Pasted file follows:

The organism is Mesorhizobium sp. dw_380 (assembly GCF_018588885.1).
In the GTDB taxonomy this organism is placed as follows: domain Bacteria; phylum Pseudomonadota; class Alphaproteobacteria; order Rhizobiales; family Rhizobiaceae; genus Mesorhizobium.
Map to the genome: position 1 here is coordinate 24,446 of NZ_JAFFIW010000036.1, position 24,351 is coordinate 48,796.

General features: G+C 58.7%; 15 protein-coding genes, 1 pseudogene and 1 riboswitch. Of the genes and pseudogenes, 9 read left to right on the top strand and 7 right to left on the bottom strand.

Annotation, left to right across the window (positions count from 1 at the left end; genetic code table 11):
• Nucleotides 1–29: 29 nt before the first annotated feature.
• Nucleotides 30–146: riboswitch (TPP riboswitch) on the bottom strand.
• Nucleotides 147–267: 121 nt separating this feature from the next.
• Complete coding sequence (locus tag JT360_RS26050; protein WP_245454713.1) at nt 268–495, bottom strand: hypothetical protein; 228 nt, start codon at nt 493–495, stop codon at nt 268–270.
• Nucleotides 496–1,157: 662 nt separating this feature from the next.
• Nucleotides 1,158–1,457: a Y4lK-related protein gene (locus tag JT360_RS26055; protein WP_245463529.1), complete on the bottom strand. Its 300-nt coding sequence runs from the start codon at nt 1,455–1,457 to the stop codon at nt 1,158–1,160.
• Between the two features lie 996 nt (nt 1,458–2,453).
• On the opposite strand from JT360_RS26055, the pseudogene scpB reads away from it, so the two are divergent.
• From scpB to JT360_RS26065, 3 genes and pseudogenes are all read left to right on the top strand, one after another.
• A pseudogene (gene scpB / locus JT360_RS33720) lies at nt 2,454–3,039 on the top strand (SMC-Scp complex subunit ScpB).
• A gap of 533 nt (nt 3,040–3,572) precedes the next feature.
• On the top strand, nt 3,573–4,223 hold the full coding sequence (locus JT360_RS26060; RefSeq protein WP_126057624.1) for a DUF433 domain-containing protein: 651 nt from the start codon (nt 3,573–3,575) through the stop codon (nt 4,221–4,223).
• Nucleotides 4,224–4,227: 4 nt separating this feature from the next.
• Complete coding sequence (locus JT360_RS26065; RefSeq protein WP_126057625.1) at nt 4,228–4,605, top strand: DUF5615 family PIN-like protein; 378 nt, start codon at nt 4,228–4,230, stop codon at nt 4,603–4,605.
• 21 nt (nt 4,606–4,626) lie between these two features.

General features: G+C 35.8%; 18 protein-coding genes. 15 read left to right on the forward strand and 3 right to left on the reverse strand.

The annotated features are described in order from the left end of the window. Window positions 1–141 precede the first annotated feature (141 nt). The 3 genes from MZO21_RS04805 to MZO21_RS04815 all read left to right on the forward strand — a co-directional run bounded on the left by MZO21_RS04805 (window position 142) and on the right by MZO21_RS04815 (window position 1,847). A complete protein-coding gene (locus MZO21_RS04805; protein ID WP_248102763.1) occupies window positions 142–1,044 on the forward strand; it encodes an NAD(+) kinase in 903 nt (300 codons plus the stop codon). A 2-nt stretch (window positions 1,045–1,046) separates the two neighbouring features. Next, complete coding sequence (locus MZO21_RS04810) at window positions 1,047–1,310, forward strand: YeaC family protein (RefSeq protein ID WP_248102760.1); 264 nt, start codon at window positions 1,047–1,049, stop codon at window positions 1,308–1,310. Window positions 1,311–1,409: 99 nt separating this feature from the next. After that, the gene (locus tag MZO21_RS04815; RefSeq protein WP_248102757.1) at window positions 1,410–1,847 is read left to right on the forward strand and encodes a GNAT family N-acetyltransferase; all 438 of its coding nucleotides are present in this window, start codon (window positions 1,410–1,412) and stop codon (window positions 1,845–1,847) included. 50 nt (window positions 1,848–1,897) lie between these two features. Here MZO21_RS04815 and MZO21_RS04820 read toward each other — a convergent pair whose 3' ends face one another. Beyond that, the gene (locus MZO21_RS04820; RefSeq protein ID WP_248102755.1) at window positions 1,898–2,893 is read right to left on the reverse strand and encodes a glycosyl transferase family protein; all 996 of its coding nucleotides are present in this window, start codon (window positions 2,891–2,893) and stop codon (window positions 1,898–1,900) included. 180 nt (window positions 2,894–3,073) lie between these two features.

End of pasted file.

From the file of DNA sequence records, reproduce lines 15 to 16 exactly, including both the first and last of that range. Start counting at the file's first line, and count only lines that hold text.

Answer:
• A pseudogene (gene scpB / locus JT360_RS33720) lies at nt 2,454–3,039 on the top strand (SMC-Scp complex subunit ScpB).
• A gap of 533 nt (nt 3,040–3,572) precedes the next feature.